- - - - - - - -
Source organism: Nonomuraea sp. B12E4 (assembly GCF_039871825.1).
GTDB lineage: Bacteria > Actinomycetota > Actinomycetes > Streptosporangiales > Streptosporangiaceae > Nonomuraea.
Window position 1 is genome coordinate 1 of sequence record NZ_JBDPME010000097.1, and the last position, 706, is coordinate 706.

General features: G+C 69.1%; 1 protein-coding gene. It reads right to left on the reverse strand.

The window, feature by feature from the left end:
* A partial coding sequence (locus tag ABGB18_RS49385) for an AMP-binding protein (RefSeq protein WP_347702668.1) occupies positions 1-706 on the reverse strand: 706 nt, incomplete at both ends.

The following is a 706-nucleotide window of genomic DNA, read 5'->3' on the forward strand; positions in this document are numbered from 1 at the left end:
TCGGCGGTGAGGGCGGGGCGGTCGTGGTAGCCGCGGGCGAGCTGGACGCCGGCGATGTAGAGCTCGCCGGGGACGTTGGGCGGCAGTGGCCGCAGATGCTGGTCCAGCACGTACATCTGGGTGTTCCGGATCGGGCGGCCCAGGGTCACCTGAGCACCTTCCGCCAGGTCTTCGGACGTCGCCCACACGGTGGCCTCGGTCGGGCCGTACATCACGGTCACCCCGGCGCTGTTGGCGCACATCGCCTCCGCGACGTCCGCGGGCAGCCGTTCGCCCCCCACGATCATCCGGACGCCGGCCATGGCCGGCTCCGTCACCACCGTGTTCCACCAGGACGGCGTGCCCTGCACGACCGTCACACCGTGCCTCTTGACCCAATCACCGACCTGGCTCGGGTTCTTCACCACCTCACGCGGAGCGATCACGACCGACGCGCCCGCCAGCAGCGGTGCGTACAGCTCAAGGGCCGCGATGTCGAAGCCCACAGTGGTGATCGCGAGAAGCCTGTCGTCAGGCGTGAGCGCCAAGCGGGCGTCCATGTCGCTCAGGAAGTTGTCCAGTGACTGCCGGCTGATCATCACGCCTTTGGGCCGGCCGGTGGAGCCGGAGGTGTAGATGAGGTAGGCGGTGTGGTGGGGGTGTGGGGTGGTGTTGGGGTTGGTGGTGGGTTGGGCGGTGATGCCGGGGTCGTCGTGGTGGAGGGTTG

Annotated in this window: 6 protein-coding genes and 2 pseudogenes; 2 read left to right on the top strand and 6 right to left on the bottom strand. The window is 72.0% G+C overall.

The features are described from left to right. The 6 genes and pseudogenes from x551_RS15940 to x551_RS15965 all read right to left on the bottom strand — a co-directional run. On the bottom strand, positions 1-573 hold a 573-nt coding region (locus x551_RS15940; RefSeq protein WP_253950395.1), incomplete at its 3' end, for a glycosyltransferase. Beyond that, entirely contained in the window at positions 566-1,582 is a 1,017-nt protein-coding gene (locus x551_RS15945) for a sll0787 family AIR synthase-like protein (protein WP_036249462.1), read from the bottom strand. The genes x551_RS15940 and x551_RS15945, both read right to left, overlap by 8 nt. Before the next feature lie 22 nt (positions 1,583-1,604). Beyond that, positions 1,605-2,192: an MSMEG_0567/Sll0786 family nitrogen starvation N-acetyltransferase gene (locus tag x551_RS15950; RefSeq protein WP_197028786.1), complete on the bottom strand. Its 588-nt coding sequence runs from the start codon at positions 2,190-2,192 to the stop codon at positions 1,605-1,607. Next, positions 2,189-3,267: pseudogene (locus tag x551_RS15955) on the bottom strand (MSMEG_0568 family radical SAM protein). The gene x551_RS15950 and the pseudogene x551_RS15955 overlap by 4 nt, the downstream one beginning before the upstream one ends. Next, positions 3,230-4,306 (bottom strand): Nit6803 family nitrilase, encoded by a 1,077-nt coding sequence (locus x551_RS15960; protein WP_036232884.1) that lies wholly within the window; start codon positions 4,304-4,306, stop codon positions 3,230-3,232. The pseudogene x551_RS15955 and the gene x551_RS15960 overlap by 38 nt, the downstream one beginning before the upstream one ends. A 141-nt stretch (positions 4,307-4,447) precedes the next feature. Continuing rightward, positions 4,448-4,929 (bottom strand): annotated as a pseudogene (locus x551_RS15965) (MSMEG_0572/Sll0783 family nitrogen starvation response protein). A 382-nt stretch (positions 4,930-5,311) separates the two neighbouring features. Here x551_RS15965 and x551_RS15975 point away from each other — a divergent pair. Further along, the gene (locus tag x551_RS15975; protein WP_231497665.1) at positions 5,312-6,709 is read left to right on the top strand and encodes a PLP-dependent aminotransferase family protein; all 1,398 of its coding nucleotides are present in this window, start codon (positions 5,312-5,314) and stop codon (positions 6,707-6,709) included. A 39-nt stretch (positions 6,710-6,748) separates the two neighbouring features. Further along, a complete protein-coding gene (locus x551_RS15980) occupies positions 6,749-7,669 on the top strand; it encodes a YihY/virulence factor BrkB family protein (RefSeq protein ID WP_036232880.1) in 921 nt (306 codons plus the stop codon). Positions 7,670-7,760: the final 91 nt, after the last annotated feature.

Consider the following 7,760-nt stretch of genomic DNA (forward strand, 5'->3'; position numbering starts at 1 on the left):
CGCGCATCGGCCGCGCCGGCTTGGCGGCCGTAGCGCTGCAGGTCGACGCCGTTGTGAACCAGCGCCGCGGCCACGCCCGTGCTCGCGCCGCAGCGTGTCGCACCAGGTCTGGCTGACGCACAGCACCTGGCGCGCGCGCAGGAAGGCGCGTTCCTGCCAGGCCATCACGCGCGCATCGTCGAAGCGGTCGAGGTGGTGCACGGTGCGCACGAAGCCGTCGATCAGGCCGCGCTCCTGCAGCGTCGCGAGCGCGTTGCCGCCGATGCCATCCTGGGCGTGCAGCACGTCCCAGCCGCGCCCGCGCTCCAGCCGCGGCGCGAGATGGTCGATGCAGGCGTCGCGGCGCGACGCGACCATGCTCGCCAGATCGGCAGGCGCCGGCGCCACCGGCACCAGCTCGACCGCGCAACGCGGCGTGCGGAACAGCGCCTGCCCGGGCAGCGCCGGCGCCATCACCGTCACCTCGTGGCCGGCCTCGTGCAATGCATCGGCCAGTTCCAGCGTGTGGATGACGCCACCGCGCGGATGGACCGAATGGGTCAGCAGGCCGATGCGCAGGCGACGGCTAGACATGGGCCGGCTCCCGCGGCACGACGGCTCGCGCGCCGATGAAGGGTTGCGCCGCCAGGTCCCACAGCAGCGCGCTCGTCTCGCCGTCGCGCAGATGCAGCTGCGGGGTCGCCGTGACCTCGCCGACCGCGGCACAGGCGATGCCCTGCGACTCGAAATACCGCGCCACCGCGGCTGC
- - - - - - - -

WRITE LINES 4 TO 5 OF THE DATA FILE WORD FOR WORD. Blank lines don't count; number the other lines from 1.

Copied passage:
General features: G+C 69.1%; 1 protein-coding gene. It reads right to left on the reverse strand.

The window, feature by feature from the left end: